Now you’re the expert on electric cars. And we should listen to you because … ?

  • avatar

    Four years ago, 80 miles was the limit. Next year, it’ll be 200 miles. You can see the trend here – in a decade battery technology will have advanced sufficiently for electric vehicles to be mainstream.

  • avatar

    That hybrid F-150 excites me.

    I think it will be rear wheel drive with electric motors driving the front wheels.

    This way, you get AWD with good efficiency and more reliablity. No more 4×4 transfer case failures!

    Toyota is already doing it with the RAV4 now. For the RAV4 it’s front wheel drive with electric motors driving the rear wheels.

    Take a look underneath trucks nowadays… Tons of wasted space underneath, especially underneath the bed. Plenty of space for a battery there…

  • avatar
    SCE to AUX

    “Clearly that’s something we’re developing for…”

    No, that wasn’t clear. And it still isn’t clear what you’re doing.

    Backpedaling and obfuscation are always accompanied by the word ‘clearly’.

    • 0 avatar

      consider that the original quote from last week was talking about a particular vehicle. the way I read it, he was talking specifically about the Focus.

      but we live in the internet age where being “First” is far more important than being “correct,” so here we are.

  • avatar

    Quite the polarity reversal…

    They’ll build a 150-mile range EV, but an auxiliary battery (which takes up half of the cargo space) will be an option to get the 200 miles.

    I keed, I keed – go for it, Ford!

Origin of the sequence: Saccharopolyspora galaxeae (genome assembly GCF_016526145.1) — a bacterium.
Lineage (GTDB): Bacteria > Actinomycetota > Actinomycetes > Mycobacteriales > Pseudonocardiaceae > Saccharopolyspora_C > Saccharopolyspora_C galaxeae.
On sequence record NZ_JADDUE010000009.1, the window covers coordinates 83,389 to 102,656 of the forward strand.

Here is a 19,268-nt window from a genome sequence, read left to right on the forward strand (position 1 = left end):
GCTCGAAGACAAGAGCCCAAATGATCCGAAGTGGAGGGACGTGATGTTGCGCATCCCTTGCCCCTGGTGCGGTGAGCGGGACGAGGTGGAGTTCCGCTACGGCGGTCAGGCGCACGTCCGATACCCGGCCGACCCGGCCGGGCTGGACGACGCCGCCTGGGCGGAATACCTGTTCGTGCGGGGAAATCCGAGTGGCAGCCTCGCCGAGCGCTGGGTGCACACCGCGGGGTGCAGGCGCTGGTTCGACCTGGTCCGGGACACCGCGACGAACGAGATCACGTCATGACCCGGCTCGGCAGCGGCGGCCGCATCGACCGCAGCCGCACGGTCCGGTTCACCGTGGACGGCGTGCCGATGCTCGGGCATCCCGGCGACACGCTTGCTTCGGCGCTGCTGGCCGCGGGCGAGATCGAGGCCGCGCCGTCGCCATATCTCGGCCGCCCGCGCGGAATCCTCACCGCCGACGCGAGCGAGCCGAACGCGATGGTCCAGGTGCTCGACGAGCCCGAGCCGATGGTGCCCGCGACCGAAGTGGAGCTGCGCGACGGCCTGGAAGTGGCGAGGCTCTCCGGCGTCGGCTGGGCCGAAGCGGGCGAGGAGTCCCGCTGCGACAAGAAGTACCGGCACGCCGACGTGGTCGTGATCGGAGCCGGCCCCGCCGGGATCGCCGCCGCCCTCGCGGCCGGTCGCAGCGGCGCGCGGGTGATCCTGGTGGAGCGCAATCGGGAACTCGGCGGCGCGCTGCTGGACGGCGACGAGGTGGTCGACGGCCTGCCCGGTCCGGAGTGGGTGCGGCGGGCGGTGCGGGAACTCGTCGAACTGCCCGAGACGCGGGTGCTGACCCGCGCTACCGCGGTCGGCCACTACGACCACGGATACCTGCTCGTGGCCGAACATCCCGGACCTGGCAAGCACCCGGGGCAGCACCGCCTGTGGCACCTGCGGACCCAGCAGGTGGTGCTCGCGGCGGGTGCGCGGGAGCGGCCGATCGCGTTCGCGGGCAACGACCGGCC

• avatar

    It’s not like Ford is behind in the alt fuel race. Aside from Toyota, Ford has the broadest lineup of any automaker withe the Focus Electric, Fusion Hybrid and Energi, C-Max Hybrid and Energi, and the Lincoln MKZ Hybrid. I am sure that their next generation platforms will fully support Hybrid and EV tech.

    • 0 avatar

      They’ve been doing plug-in and hybrid tech well, but they are behind on the EV game. Their only full EV is a Focus with a drivetrain designed and built by Magna International. Others are definitely ahead. The good news is that Ford can leverage their work on hybrids to catch up.

    • 0 avatar

      At least they aren’t sinking their alternative fuel R&D funding into freaking hydrogen fuel cell technology like Toyota is…

      • 0 avatar

        That’s true. I think it’s fair to say that GM, of all the major manufacturers, has the lead in EV development.

      • 0 avatar
        Dave W

        ARgghhhh. Hydrogen fuel cell technology. My pet peeve of the EV world. Leave aside the significant development issues of just producing/storing/distributing the hydrogen itself and you see it’s the ultimate in “Hey, look over there!” obfuscation.

        Prime example, when GM announced that they were going to stop building EVs to focus on Hydrogen fuel cell vehicles. The problem is the only difference between a battery EV and HFC is how the car carries its electrons.

    • 0 avatar

      Ninety per cent of knowing how to build an EV is knowing how to build a V and Ford is as good at that as GM.

      None of the major manufacturers are significantly behind at this point, although GM may have some mindshare over Ford – but not over Tesla.

  • avatar

    Hyundai has announced 200-mile range too. I think they’re aiming for 2018.

  • avatar

    I have to think that at today’s level of battery technology, an 200 mile EV has to be a dedicated design. I wouldn’t think there would be enough space in a car that is currently powered by an internal combustion engine.

  • avatar
    Brett Woods

    Imagine wasting money trying to trademark the letter ‘E’. “You can’t use the letter ‘E’ that’s a Ford trademark. Also we are getting the number ‘1.5’ and maybe some others. And don’t think you can call a car the “Model L” Ho Ho Ho. Ford’s got a whole team of lawyers after that letter too. Happy Noel to you all.